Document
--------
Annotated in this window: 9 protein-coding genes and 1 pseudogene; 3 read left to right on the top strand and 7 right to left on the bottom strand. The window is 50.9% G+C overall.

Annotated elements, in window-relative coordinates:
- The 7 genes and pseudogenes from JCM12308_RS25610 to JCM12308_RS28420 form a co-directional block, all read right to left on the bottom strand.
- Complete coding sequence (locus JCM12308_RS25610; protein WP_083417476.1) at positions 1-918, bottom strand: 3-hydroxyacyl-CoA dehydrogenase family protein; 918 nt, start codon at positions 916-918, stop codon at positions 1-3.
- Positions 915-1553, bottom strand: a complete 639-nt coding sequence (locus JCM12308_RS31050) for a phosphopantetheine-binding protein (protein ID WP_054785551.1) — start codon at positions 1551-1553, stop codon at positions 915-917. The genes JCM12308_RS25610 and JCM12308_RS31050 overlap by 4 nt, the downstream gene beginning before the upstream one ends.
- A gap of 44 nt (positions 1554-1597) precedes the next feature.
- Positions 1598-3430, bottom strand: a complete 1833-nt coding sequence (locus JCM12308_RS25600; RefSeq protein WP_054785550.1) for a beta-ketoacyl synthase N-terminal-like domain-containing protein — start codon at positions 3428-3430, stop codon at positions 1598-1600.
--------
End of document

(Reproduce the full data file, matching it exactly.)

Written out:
Annotated in this window: 9 protein-coding genes and 1 pseudogene; 3 read left to right on the top strand and 7 right to left on the bottom strand. The window is 50.9% G+C overall.

Annotated elements, in window-relative coordinates:
- The 7 genes and pseudogenes from JCM12308_RS25610 to JCM12308_RS28420 form a co-directional block, all read right to left on the bottom strand.
- Complete coding sequence (locus JCM12308_RS25610; protein WP_083417476.1) at positions 1-918, bottom strand: 3-hydroxyacyl-CoA dehydrogenase family protein; 918 nt, start codon at positions 916-918, stop codon at positions 1-3.
- Positions 915-1553, bottom strand: a complete 639-nt coding sequence (locus JCM12308_RS31050) for a phosphopantetheine-binding protein (protein ID WP_054785551.1) — start codon at positions 1551-1553, stop codon at positions 915-917. The genes JCM12308_RS25610 and JCM12308_RS31050 overlap by 4 nt, the downstream gene beginning before the upstream one ends.
- A gap of 44 nt (positions 1554-1597) precedes the next feature.
- Positions 1598-3430, bottom strand: a complete 1833-nt coding sequence (locus JCM12308_RS25600; RefSeq protein WP_054785550.1) for a beta-ketoacyl synthase N-terminal-like domain-containing protein — start codon at positions 3428-3430, stop codon at positions 1598-1600.